# Showing integral vanishes using symmetry

In the process of tackling a question I've ended up having to evaluate the integral $$I = \displaystyle \int_0^1 \dfrac{4 \sin(2 \pi t) \sin (4 \pi t) + 2 \cos (2 \pi t ) \cos (4 \pi t)}{\sin^2 (2 \pi t) + \cos ^2 (4 \pi t ) }$$

By checking online integral calculators I can see that this integral should vanish but I'm not sure how to go about proving it. In order to make the domain of integration symmetric I tried the substitution $$t \mapsto t - \frac{1}{2}$$ leading to the similar expression $$I = - \displaystyle \int_{-\frac{1}{2}}^{\frac{1}{2}} \dfrac{4 \sin(2 \pi t) \sin (4 \pi t) + 2 \cos (2 \pi t ) \cos (4 \pi t)}{\sin^2 (2 \pi t) + \cos ^2 (4 \pi t ) }.$$

From here I attempted to use the substitution $$t \mapsto - t$$ but I recovered the same expression for $$I$$ that was attained previously.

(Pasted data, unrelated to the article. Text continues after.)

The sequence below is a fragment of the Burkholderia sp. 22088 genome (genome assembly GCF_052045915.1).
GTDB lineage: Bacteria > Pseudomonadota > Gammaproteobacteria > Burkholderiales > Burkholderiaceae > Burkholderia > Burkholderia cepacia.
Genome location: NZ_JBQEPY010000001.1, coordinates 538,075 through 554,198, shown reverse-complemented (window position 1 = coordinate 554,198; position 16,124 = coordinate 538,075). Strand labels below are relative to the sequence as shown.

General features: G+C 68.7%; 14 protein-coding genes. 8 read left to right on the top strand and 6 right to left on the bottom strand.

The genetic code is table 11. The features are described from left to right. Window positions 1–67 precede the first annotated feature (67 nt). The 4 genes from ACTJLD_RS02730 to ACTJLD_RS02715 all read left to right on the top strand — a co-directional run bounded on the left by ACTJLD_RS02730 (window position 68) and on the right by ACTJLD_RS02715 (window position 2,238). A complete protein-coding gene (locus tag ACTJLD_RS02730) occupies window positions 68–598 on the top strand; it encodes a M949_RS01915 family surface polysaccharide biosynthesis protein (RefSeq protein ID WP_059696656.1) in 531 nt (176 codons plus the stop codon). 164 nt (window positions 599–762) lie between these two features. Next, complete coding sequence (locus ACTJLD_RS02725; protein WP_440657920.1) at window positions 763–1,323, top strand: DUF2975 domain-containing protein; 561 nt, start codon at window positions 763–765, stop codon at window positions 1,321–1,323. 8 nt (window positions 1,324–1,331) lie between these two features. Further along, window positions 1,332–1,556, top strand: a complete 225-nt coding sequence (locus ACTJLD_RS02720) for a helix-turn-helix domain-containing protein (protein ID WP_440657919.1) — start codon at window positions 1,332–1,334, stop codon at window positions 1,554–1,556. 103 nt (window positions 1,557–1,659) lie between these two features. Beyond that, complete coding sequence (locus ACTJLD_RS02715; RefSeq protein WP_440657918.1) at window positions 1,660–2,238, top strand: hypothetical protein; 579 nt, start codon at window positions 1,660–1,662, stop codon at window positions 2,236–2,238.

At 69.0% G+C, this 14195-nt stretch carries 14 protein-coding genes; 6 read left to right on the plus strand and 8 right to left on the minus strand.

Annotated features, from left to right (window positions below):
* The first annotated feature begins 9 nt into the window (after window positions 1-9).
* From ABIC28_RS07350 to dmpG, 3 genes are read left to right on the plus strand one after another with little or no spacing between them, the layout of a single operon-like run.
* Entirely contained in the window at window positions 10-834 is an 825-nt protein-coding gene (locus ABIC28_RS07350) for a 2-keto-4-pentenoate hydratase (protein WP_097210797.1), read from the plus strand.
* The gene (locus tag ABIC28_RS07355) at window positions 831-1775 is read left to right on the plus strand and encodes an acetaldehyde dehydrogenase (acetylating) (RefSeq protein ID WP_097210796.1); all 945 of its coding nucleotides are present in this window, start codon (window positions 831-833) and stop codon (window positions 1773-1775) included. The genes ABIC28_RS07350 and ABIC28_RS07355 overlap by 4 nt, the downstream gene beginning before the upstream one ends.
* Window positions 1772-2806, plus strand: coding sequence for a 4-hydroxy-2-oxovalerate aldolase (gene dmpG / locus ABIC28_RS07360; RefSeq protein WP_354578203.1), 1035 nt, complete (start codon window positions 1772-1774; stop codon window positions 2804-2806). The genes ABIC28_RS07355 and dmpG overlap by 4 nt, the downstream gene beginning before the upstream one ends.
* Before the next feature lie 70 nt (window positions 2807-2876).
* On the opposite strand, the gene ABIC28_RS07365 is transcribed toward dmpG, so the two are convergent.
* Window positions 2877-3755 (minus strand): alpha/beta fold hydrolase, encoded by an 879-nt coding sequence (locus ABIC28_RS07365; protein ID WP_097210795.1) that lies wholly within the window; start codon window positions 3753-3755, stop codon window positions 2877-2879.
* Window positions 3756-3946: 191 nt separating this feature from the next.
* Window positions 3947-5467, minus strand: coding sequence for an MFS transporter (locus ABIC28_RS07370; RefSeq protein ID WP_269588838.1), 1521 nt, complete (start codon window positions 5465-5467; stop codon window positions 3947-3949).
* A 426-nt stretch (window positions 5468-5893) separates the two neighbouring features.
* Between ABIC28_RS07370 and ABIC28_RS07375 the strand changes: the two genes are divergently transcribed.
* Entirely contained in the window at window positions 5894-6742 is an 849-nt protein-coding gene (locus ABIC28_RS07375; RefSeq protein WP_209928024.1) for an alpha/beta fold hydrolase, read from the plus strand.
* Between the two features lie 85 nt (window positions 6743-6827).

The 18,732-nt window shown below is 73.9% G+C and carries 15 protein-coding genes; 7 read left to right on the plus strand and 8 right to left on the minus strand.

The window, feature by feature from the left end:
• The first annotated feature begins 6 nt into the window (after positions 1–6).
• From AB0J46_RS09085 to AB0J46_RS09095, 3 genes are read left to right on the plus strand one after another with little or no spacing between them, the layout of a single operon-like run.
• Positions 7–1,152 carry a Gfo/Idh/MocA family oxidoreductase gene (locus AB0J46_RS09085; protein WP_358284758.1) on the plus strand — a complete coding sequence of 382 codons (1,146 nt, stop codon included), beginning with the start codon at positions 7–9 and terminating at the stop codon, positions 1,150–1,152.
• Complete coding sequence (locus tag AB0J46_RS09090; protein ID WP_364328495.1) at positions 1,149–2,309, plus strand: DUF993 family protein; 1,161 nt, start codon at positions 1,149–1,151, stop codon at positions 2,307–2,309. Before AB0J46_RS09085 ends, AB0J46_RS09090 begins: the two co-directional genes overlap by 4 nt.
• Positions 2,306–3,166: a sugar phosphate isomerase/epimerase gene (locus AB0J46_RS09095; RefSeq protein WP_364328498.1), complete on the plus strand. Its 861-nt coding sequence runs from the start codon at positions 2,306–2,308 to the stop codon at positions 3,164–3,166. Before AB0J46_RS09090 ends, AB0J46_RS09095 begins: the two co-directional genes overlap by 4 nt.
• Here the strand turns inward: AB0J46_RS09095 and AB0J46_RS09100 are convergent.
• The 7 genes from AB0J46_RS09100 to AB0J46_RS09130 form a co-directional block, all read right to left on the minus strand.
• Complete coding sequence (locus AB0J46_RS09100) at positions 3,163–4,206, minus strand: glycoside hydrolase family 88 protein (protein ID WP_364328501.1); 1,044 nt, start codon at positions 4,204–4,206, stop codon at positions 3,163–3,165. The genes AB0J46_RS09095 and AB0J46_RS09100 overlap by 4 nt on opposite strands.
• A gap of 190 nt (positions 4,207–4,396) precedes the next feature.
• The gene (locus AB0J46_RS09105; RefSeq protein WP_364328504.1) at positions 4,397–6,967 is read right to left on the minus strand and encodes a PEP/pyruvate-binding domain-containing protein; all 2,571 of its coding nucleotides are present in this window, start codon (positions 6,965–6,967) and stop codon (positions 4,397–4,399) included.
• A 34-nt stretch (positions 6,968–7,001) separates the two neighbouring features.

• Hint: f(-x)=f(x) – user411437 Nov 6 '18 at 18:56
• the denominator is 1 – clathratus Nov 6 '18 at 20:43

Now look at each trigonometric function. $$1$$ is a common period, so the expression to integrate has a period of $$1$$. We can then integrate any interval of length $$1$$ and we get the same result. Simplified notation: $$I=\int_0^1=\int_{-1/2}^{1/2}$$ But you already have $$I=-\int_{-1/2}^{1/2}=-I$$ so $$I=0$$
Consider that: $$\sin(4\pi t)=2\sin(2\pi t)\cos(2\pi t)$$ And: $$\cos(4\pi t)=1-2\sin^2(2\pi t)$$ Then: $$I=\int_0^1\frac{\cos(2\pi t)[4\sin^2(2\pi t)+2]}{1-3\sin^2(2\pi t)+4\sin^4(2\pi t)}dt$$ Now let $$u=\sin(2\pi t)$$ so $$du=\cos(2\pi t)2\pi dt$$ for the integration limit we observe that $$u(0)=u(1)=0$$ then: $$I=\frac{1}{2\pi}\int_0^0\frac{4u^2+2}{1-3u^2+4u^4}du=0$$